Willard v. First Church of Christ Case Brief
Summary of Willard v. First Church of Christ, Scientist, Supreme Ct. of CA (1972)
Parties: Willards own the lot adjacent to the easement as well as the land which the easement is on. DF First Church is the grantee of the easement as part of a deed of conveyance.
Cause of action/remedy sought: The following is an equitable action to quiet title.
Procedural History: Trial court judgment (only a judge) was entered quieting the Willard’s title. On this appeal, judgment is reversed.
Facts: McGuigan owned adjacent lots 19 & 20. She let her church park on lot 20. She sold lot 19 to Peterson, who used the building as an office. Willard expressed an interest in buying lots 19 & 20, and he and Peterson signed a deposit receipt for the sale of the 2 lots, one from Peterson, the other from McGuigan. Peterson and Willard entered into an escrow, into which Peterson delivered a deed for both lots in fee simple.
When he agreed to sell lot 20 to Willard, Peterson didn’t own it, so he made an offer to McGuigan. She said she’d sell if the church could continue to use it for parking. She referred to church lawyer, who drew up that specific provision for the deed:
“deed subject to an easement for automobile parking during church hours for the benefit of the church on the property at the southwest corner of….” After clause put in deed, land was sold.
Willard paid the agreed purchase price into the escrow and got Peterson’s deed 10 days later. Willard then recorded the deed, which had no mention of the easement provision, although Peterson did mention to Willard the church would want to use lot 20 for parking (but not about the clause). Willard became aware of the clause several months later and brings this action.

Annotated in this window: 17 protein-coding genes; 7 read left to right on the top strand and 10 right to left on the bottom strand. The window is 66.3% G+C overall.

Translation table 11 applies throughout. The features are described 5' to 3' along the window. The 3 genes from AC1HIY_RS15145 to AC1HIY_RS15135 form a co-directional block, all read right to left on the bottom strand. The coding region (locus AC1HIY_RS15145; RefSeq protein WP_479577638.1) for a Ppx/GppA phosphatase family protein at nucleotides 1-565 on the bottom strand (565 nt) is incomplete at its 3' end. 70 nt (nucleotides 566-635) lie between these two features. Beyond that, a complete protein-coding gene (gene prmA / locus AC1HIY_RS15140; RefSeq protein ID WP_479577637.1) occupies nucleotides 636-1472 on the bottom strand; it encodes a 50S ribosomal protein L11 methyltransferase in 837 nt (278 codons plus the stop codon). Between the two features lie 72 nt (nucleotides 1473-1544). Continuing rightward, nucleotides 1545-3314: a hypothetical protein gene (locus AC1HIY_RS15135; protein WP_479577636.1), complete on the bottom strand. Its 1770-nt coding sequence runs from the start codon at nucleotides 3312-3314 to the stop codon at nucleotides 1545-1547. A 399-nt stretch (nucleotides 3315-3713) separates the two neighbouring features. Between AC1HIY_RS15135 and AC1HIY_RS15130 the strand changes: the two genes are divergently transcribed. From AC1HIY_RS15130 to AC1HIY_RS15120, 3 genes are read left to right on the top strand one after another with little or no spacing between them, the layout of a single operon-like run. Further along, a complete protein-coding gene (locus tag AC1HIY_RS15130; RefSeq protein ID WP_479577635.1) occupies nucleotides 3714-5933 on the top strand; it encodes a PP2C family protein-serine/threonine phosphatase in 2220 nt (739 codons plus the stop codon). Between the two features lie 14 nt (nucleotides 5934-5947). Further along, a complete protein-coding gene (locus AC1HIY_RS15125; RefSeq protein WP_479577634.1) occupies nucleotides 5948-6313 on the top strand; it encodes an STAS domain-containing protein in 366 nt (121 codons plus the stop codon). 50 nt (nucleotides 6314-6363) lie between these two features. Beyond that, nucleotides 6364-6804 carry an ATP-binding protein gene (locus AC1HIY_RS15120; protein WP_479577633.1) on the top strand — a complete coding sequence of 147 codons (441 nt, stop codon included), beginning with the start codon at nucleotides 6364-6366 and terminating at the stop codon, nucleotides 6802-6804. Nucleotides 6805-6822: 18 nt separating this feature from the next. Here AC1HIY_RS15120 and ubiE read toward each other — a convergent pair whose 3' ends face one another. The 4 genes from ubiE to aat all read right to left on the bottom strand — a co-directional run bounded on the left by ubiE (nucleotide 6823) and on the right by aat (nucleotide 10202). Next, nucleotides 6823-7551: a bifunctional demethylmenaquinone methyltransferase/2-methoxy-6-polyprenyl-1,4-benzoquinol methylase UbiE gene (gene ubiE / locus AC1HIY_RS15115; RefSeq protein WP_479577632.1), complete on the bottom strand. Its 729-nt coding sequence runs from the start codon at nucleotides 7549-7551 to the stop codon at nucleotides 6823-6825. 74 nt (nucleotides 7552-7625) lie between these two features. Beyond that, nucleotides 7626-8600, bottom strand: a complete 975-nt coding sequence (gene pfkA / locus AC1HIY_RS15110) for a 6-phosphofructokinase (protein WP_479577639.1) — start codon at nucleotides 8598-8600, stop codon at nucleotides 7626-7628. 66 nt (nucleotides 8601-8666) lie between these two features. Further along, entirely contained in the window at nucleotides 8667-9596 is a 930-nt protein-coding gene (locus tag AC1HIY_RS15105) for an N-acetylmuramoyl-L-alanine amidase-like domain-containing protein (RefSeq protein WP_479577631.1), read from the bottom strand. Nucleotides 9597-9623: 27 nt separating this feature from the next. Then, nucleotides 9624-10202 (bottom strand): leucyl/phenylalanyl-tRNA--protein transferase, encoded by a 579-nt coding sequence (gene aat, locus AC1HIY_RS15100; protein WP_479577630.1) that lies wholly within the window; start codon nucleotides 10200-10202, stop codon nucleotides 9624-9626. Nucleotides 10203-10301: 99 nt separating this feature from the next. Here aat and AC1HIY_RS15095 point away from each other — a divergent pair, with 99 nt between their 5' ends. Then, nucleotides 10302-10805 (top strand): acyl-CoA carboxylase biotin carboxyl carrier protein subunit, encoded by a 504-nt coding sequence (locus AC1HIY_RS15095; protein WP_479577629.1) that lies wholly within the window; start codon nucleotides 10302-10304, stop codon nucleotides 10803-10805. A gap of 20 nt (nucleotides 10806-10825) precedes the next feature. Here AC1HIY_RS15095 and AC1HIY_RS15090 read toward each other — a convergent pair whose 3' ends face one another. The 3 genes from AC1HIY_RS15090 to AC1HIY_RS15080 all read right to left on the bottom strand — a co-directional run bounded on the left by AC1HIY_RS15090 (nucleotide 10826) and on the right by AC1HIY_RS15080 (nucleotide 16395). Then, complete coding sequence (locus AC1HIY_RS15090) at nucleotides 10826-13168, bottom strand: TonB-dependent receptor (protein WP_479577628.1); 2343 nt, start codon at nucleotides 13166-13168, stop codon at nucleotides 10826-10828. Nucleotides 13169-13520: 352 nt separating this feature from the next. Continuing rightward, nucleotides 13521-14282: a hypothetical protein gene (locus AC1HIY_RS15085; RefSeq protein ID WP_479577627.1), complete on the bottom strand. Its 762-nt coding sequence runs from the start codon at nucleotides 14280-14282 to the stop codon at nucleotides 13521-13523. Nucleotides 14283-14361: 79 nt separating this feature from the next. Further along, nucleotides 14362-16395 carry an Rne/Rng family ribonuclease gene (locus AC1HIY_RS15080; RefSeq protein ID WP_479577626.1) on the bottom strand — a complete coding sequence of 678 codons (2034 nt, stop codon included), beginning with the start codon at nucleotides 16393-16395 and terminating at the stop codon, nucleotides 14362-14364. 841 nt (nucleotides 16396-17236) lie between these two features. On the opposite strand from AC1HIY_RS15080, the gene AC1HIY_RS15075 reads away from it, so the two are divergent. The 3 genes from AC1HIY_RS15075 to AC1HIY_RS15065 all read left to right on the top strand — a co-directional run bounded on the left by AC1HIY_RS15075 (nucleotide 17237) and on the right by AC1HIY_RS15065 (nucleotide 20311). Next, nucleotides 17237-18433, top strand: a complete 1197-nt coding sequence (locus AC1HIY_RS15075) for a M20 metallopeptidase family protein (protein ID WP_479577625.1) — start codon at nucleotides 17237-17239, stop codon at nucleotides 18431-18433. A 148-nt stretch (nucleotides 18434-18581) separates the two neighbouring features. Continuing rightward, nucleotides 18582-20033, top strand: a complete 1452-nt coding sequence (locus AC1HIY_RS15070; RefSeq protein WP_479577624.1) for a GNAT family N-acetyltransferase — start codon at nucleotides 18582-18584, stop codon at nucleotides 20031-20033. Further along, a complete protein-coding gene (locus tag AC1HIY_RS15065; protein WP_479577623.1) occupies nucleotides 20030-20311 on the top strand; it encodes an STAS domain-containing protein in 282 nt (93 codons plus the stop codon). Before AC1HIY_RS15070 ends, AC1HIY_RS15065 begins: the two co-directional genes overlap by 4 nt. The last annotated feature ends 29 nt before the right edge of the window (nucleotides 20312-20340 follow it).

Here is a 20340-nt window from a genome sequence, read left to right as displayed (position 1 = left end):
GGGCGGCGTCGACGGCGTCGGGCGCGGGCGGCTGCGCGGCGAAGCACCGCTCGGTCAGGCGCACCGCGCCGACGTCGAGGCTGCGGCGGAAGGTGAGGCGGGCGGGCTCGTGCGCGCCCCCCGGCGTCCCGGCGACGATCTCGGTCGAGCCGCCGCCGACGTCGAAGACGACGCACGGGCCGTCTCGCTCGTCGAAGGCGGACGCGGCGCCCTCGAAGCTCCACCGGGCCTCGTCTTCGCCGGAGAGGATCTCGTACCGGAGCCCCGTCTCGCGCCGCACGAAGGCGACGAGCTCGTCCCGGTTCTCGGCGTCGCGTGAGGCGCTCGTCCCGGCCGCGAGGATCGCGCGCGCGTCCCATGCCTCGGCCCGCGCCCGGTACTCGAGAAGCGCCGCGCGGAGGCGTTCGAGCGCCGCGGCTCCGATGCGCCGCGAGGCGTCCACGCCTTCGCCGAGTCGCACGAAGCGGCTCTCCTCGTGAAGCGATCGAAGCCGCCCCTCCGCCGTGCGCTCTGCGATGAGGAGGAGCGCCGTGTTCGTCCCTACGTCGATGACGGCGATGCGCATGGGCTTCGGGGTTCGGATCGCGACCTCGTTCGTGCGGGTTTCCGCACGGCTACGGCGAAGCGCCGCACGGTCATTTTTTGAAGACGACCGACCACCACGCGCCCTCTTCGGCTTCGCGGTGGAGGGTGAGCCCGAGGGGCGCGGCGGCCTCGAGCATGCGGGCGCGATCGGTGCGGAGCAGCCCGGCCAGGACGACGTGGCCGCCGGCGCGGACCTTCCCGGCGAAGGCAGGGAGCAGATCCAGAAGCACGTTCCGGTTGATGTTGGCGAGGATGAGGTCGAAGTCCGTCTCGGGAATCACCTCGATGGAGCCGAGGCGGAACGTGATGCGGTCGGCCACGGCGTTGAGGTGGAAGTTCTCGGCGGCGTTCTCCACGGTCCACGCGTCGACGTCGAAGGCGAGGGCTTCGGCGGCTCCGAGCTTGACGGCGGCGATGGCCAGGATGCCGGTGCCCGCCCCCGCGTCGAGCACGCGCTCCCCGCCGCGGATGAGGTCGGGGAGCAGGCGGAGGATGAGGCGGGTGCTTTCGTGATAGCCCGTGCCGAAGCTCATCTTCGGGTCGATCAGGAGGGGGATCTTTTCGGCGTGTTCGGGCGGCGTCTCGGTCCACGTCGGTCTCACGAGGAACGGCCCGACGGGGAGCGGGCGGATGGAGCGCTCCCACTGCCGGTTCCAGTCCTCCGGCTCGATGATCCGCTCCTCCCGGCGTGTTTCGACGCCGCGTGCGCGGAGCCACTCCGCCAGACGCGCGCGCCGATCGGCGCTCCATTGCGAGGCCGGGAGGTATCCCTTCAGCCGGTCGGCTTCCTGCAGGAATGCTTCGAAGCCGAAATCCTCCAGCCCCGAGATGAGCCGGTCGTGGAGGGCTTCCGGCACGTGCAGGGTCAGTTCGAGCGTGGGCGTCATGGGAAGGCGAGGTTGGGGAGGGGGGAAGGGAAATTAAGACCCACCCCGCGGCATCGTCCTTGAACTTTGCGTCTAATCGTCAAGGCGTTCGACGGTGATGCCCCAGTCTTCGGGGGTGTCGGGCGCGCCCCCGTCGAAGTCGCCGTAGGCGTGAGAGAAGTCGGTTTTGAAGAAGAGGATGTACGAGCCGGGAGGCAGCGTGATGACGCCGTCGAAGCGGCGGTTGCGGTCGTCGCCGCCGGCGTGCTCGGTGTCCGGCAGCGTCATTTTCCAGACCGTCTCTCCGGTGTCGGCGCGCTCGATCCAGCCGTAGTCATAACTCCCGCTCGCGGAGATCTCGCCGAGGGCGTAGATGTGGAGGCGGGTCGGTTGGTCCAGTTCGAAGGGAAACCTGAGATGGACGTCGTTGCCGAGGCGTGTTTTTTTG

Issue(s): Under CA property law, may a grantor, in deeding real property to one person, effectively reserve an interest in the property to another?
Holding: Yes. In this case, such a reservation vests the interest in the third party.
Court’s Rationale/Reasoning: The trial court went by the common law rule that “one cannot ‘reserve’ an interest in property to a stranger to the title.” However, the court notes that times are changing, and now they want to give effect to the intent of the grantor. The court adds this rule frustrates the grantor’s intent, and b/c it produces an inequitable result b/c original grantee presumably paid a smaller price for title to the property. Here, McGuigan testified she discounted the land to Peterson.
There was also no evidence of any reliance by the insurance title company. No evidence of a policy issued, thus no showing of alliance to an insurance company. And Willard couldn’t say he had no knowledge of the easement, as the land was being used as such while he was in the negotiating process, and after Willard acquired title.
Rule: The determination whether the old common law rule should be applied to grants made prior to the court’s decision involves a balancing of equitable and policy considerations:
injustice which would result from refusing to give effect to the grantor’s intent
the injustice, if any, which might result by failing to give effect to reliance on the old rule and the policy against disturbing settled titles
Did court avoid issues?: N/A.